Historical Techniques for Composing Electronic Music

In electronic music, one has the opportunity not only to compose, but also to but also to pioneer new audio experiences.
— Thom Holmes

Composing music has never been a simple task. While there may be times the muse speaks to us more fluidly and things seem to come effortlessly; every composer, from the most to least gifted, has experienced a time when they are absolutely and utterly dumbfounded. This article is dedicated to the individuals in that place.  

Below is a list of techniques electronic musicians have historically engaged to move them from that uninspired place into one where they may look at things with fresh ears and eyes. Please note, this is by no means a comprehensive list of techniques--rather the ones the author found most interesting on a personal and artistic level.

Sound Crafting

This is probably the most common method modern sound sculptors use to compose. The composer sits at an instrument or digital audio workstation (DAW) and works with the audio to create something compelling, arranging by instinct until a general structure forms.

While sound crafting is a good place to begin, it can sometimes lead to mediocre or at least familiar results. (If you always make music in the same manner, with the same tools, aiming for the same aesthetic, stagnation is probably looming.)

Graphical Scores and Instructional Composition

These different approaches to scoring come from classical roots, but could be good in shaking up your process. A graphic score allow the composer to map out a series of changes in the technical components of the sound as the piece progresses. Traditional notation is usually jettisoned in favor of other symbols and visual systems to depict the timbrel evolution of sound in the piece.

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One of the most interesting variations on a graphical score is the listening score, which was created as a visual aid to help listeners follow more experimental compositions. In 1970, the artist Rainer Wehinger created such a score for Gyorgyi Ligeti’s 1958 tape piece, Artikulation. It was later animated.

How to Be a Lightworker

A Lightworker is someone who puts their energy and efforts into making the world a better, more connected place. This is something that has been on my mind for a long time, but it’s only recently that I’ve begun to feel like I’m actually moving in that direction.

Not all of us may feel they have the opportunity to make a living doing something that makes a difference in the world. Most of us feel we have to make a living where we find it. I certainly felt like that for a long time. It’s only recently that I opened my eyes to the fact that many of the tasks that I do in my daily life do actually make the world a better place, even if it’s a small improvement. But each of us doing something small, making the world incrementally better, can have a big effect if we do it consciously and know that others are working with the same goal in mind.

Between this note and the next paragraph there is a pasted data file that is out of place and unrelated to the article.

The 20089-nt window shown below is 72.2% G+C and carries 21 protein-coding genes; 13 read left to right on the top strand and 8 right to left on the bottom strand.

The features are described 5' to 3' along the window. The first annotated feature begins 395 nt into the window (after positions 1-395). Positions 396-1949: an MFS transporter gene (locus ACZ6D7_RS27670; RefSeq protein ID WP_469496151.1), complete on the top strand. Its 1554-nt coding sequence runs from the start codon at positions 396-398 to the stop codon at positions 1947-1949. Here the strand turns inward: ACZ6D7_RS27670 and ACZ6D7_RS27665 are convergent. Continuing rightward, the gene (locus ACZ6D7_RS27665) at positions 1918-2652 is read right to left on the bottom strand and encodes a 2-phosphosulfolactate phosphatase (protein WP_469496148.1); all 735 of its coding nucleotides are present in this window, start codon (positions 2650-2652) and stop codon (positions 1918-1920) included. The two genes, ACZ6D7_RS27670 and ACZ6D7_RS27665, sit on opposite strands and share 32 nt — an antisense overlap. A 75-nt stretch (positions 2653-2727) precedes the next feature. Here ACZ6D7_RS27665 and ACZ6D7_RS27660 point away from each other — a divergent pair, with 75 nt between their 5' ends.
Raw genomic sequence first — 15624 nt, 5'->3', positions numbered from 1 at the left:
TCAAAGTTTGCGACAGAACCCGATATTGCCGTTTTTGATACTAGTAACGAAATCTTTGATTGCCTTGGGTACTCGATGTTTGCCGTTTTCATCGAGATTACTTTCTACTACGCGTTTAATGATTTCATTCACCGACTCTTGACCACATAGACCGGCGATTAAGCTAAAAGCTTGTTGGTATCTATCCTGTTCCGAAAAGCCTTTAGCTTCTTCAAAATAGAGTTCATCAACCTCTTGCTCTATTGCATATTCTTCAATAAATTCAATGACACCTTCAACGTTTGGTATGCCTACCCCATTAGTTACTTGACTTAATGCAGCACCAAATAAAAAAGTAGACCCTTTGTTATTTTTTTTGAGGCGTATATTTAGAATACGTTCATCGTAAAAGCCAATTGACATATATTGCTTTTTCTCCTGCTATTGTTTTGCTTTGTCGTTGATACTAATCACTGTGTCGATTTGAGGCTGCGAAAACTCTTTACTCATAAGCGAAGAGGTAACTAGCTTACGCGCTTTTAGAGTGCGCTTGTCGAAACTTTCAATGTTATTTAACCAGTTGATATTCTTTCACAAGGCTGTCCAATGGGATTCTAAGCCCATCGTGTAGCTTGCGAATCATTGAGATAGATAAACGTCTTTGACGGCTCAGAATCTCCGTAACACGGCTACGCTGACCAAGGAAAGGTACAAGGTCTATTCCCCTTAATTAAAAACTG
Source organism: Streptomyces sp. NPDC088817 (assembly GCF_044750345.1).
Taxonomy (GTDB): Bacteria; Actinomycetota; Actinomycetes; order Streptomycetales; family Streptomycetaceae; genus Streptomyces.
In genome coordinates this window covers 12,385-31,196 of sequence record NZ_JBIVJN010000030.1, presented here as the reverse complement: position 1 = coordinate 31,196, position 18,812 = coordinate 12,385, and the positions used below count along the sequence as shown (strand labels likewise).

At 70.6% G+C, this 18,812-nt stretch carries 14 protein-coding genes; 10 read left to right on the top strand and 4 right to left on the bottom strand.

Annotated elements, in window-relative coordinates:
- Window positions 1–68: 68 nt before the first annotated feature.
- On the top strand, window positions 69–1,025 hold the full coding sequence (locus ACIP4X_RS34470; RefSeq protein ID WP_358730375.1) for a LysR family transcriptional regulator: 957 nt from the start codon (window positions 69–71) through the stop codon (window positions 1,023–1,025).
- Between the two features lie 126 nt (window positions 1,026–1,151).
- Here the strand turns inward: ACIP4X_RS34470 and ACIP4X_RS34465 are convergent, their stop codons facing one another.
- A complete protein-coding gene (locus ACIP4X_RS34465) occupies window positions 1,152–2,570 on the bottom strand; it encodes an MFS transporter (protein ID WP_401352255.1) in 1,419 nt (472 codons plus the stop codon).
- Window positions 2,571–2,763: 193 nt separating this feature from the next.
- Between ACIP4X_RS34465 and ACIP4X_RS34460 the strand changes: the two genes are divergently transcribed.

Whether it’s sharing your talents with someone who needs them, volunteering at a local charity, or contributing to a cause that means something to you, it’s critical to look for ways to make the world a better place, and act on them.

Doing so, we are able to imbue life with meaning, even when we are feeling a little stuck. 

Manifesto: Make Your Own Fate, Construct Your Own Happiness

I didn’t want this life. I didn’t choose the situation I fell into. But like every person needs to, I made the best of what was given to me. I made my own happiness.

I created a situation in which I could sustain myself and my loved ones, in which I could make music with beautiful instruments, travel the world, practice yoga with incredible teachers, and eat fabulous vegetarian food. I used my brain and the skills I acquired to support myself and contribute to the world in a positive way.

This is the life I’ve chosen.

This is the life I lead intentionally.

This life is no mistake.

There are no mistakes.

This isn’t a plan B.

Yes, I could have chosen to spend my life clawing toward the bleeding edge as a writer, as a musician, as a yoga teacher, as an artist... I could have chosen that bitter path, and lived a frustrated life, struggling to eat, struggling to get paid, drifting from one situation to the next in anonymity.

I could have done that and perhaps been a better writer, a better musician, a better artist or teacher.

Instead, I chose to take the tools I was given, the talents and skills I forged myself, and made the most of life. I took the brains I was born with and the instincts that came built into this body and used them to be happy and loving, and to try to imbue the world with positivity, joy, and wonder.

I’m not perfect - no one is. But I try to live consciously, comfortably, and I do try to use the resources at my disposal to contribute to the world in a positive way.